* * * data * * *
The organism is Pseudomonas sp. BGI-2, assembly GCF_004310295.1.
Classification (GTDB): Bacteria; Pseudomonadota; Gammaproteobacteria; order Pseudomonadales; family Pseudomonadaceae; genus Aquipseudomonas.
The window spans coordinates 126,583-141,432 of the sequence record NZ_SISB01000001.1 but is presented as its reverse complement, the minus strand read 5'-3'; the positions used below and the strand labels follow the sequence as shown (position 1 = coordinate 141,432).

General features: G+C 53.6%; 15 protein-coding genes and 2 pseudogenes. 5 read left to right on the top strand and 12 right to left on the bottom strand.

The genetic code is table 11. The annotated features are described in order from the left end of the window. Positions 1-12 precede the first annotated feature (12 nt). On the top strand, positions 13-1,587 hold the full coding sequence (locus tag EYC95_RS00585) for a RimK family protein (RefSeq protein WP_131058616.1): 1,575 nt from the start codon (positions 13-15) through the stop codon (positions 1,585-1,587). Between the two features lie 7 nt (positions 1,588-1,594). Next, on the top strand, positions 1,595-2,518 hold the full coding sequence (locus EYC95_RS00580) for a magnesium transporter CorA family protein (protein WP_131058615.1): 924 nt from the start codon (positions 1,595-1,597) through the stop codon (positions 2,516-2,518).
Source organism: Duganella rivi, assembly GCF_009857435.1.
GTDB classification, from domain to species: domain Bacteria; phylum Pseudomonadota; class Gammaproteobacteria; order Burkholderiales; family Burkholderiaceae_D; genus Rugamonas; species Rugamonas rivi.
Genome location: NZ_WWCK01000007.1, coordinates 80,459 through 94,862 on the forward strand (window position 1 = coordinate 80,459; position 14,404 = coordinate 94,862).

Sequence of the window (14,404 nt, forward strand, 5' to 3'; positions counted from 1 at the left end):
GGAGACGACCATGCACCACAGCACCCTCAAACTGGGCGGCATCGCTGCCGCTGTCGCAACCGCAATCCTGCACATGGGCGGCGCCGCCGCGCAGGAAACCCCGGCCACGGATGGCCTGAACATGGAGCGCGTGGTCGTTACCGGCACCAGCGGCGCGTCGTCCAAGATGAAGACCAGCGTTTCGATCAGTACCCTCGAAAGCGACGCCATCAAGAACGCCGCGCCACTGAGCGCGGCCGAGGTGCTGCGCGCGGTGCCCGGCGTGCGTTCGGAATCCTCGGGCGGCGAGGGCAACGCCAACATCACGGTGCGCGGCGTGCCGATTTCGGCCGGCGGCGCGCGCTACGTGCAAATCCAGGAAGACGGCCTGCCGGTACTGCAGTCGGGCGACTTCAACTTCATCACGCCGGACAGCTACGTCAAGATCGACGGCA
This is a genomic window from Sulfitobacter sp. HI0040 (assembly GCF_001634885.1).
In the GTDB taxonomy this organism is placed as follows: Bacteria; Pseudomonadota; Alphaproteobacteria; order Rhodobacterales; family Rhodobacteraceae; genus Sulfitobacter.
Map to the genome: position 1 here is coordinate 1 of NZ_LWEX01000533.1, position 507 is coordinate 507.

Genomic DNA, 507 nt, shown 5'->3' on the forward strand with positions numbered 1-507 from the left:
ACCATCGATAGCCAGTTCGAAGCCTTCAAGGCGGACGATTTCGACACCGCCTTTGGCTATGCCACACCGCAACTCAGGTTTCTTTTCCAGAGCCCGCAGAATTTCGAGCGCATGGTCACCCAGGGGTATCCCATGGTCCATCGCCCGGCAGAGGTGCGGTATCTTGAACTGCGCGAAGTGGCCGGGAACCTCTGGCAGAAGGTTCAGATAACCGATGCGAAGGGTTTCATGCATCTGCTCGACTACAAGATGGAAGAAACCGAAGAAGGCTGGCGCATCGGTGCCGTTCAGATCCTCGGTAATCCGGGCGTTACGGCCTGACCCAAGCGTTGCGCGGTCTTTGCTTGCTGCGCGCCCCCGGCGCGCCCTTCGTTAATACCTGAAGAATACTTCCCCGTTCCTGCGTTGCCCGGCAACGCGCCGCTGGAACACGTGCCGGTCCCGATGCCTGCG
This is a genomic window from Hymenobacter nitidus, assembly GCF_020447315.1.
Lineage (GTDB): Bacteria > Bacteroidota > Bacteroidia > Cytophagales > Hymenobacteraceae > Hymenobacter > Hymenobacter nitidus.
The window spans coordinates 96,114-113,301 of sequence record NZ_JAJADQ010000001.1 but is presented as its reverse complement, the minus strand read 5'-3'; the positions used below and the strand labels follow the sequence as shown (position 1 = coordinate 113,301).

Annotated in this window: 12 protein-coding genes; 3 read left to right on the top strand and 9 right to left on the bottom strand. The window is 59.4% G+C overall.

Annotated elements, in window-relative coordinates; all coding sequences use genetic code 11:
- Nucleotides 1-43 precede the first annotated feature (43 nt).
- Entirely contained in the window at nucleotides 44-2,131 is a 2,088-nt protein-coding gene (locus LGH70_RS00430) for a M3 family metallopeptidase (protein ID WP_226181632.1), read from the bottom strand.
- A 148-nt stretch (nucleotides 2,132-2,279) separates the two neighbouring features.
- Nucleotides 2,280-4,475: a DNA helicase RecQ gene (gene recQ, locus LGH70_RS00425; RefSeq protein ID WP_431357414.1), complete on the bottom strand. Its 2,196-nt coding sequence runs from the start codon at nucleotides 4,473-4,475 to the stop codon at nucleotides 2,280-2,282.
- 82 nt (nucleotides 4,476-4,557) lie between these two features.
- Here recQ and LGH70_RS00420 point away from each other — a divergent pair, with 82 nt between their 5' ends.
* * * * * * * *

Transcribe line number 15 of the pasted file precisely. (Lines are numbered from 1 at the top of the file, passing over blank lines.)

ACCATCGATAGCCAGTTCGAAGCCTTCAAGGCGGACGATTTCGACACCGCCTTTGGCTATGCCACACCGCAACTCAGGTTTCTTTTCCAGAGCCCGCAGAATTTCGAGCGCATGGTCACCCAGGGGTATCCCATGGTCCATCGCCCGGCAGAGGTGCGGTATCTTGAACTGCGCGAAGTGGCCGGGAACCTCTGGCAGAAGGTTCAGATAACCGATGCGAAGGGTTTCATGCATCTGCTCGACTACAAGATGGAAGAAACCGAAGAAGGCTGGCGCATCGGTGCCGTTCAGATCCTCGGTAATCCGGGCGTTACGGCCTGACCCAAGCGTTGCGCGGTCTTTGCTTGCTGCGCGCCCCCGGCGCGCCCTTCGTTAATACCTGAAGAATACTTCCCCGTTCCTGCGTTGCCCGGCAACGCGCCGCTGGAACACGTGCCGGTCCCGATGCCTGCG